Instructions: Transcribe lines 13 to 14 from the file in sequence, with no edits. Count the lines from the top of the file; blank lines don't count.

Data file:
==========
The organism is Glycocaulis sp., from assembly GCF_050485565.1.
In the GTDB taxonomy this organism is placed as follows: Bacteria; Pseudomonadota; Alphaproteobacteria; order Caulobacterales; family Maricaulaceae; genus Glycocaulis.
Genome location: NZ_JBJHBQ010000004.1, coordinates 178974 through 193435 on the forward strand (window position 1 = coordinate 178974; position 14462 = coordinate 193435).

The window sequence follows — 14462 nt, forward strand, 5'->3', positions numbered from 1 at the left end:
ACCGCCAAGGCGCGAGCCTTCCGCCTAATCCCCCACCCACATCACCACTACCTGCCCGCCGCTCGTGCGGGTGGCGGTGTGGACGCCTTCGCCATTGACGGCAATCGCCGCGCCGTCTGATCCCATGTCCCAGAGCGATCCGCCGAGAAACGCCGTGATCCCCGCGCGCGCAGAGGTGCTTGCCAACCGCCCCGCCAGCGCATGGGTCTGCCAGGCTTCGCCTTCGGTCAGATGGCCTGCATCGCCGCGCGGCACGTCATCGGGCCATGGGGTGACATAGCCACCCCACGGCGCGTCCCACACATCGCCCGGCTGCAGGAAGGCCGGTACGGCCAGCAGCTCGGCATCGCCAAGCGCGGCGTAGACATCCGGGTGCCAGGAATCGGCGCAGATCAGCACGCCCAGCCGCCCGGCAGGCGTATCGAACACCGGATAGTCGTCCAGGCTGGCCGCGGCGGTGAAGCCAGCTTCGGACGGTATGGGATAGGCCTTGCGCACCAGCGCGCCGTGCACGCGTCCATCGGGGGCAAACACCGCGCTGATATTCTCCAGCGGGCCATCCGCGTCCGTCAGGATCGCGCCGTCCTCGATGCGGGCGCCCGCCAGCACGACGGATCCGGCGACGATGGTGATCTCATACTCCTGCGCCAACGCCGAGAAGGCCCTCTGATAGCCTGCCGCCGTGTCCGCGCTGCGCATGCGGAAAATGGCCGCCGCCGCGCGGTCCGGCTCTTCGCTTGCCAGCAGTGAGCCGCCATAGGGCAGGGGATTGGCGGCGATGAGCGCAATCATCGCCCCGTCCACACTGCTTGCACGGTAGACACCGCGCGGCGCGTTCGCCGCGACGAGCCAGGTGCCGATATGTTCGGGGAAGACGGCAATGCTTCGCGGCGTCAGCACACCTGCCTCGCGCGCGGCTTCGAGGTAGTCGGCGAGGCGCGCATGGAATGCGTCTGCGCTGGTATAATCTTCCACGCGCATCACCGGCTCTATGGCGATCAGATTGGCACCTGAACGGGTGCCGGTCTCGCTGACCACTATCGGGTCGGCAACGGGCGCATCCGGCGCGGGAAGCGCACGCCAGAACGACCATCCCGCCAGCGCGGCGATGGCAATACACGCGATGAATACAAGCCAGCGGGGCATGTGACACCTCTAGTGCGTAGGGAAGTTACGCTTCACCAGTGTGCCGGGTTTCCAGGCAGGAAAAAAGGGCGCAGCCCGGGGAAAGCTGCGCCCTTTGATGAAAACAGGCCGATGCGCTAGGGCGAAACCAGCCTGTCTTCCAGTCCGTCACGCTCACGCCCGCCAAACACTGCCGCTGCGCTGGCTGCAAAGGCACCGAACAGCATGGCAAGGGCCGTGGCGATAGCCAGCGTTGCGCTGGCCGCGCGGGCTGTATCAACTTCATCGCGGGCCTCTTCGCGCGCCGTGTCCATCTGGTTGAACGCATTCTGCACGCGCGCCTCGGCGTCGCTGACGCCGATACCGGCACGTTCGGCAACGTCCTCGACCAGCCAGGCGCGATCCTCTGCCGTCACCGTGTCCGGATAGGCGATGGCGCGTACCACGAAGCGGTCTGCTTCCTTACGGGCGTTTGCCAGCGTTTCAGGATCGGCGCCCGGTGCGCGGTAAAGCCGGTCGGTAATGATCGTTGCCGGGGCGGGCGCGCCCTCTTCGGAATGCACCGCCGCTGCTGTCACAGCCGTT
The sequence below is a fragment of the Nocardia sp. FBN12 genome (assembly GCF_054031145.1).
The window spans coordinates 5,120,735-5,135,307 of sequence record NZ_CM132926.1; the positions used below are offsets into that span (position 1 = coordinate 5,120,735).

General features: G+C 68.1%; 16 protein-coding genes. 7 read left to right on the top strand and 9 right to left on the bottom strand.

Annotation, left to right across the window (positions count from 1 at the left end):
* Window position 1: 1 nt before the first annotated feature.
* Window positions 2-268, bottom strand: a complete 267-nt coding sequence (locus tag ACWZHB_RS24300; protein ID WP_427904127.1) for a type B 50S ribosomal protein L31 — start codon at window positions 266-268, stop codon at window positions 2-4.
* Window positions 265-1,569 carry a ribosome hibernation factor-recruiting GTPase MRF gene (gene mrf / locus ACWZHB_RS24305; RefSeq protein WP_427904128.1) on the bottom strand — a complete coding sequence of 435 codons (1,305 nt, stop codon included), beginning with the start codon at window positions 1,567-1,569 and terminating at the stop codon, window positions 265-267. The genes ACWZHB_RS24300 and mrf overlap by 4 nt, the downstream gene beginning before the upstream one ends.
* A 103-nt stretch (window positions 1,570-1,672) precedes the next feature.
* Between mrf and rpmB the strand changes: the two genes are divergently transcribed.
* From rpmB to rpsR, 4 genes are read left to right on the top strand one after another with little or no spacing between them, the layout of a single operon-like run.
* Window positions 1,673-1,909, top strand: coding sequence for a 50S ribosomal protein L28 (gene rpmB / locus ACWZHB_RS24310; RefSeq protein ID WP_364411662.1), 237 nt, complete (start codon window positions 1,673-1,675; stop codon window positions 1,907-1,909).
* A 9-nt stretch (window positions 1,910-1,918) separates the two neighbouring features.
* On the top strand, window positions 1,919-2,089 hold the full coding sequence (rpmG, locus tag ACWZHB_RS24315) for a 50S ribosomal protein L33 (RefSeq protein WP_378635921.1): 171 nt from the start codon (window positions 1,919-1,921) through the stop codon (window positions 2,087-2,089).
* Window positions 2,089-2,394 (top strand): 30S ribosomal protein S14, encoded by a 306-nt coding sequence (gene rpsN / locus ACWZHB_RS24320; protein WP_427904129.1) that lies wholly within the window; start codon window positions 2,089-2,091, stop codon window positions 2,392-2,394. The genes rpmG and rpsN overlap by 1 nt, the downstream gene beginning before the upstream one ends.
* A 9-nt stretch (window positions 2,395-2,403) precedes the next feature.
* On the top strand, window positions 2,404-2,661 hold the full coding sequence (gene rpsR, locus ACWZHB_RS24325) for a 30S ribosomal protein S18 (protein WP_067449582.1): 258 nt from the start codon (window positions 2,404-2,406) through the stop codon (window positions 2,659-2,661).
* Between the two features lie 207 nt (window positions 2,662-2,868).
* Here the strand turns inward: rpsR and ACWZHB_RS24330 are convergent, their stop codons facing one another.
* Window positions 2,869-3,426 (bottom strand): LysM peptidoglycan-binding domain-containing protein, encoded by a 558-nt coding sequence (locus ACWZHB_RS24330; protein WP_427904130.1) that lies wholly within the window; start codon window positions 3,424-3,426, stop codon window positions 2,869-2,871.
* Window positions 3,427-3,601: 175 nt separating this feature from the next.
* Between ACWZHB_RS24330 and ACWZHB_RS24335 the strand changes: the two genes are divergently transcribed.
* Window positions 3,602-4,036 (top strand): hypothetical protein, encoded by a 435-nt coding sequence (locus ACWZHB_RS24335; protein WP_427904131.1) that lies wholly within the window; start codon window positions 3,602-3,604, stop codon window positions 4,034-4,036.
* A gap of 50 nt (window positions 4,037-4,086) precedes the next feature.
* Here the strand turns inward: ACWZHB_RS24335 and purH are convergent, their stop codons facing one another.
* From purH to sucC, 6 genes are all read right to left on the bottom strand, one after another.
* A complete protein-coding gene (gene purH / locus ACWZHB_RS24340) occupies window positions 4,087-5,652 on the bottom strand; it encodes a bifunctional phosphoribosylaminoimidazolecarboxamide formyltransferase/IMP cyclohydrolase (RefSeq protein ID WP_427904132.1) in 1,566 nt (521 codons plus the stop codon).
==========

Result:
* A 103-nt stretch (window positions 1,570-1,672) precedes the next feature.
* Between mrf and rpmB the strand changes: the two genes are divergently transcribed.